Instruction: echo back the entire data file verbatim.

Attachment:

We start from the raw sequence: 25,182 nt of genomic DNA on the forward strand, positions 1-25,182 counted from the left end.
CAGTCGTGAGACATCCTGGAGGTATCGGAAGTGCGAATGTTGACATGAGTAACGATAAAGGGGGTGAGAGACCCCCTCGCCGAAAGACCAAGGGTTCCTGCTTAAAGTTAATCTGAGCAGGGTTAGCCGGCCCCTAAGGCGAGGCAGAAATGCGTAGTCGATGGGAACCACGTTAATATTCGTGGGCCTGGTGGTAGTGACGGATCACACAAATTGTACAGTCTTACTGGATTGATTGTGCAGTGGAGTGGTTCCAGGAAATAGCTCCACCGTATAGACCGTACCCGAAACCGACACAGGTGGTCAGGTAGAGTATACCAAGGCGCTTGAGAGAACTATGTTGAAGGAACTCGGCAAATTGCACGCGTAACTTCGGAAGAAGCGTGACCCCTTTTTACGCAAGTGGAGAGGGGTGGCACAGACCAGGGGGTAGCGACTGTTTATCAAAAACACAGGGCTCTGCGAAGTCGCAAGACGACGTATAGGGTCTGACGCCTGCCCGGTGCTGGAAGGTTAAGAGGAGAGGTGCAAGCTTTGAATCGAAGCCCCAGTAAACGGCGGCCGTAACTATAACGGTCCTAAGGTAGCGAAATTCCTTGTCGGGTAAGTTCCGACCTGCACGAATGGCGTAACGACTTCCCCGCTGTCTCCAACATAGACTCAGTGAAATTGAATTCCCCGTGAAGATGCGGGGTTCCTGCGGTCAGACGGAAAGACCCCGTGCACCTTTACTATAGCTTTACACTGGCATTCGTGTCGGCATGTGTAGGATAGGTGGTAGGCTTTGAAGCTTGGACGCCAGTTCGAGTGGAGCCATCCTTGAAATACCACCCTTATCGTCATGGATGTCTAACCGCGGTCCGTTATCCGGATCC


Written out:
We start from the raw sequence: 25,182 nt of genomic DNA on the forward strand, positions 1-25,182 counted from the left end.
CAGTCGTGAGACATCCTGGAGGTATCGGAAGTGCGAATGTTGACATGAGTAACGATAAAGGGGGTGAGAGACCCCCTCGCCGAAAGACCAAGGGTTCCTGCTTAAAGTTAATCTGAGCAGGGTTAGCCGGCCCCTAAGGCGAGGCAGAAATGCGTAGTCGATGGGAACCACGTTAATATTCGTGGGCCTGGTGGTAGTGACGGATCACACAAATTGTACAGTCTTACTGGATTGATTGTGCAGTGGAGTGGTTCCAGGAAATAGCTCCACCGTATAGACCGTACCCGAAACCGACACAGGTGGTCAGGTAGAGTATACCAAGGCGCTTGAGAGAACTATGTTGAAGGAACTCGGCAAATTGCACGCGTAACTTCGGAAGAAGCGTGACCCCTTTTTACGCAAGTGGAGAGGGGTGGCACAGACCAGGGGGTAGCGACTGTTTATCAAAAACACAGGGCTCTGCGAAGTCGCAAGACGACGTATAGGGTCTGACGCCTGCCCGGTGCTGGAAGGTTAAGAGGAGAGGTGCAAGCTTTGAATCGAAGCCCCAGTAAACGGCGGCCGTAACTATAACGGTCCTAAGGTAGCGAAATTCCTTGTCGGGTAAGTTCCGACCTGCACGAATGGCGTAACGACTTCCCCGCTGTCTCCAACATAGACTCAGTGAAATTGAATTCCCCGTGAAGATGCGGGGTTCCTGCGGTCAGACGGAAAGACCCCGTGCACCTTTACTATAGCTTTACACTGGCATTCGTGTCGGCATGTGTAGGATAGGTGGTAGGCTTTGAAGCTTGGACGCCAGTTCGAGTGGAGCCATCCTTGAAATACCACCCTTATCGTCATGGATGTCTAACCGCGGTCCGTTATCCGGATCC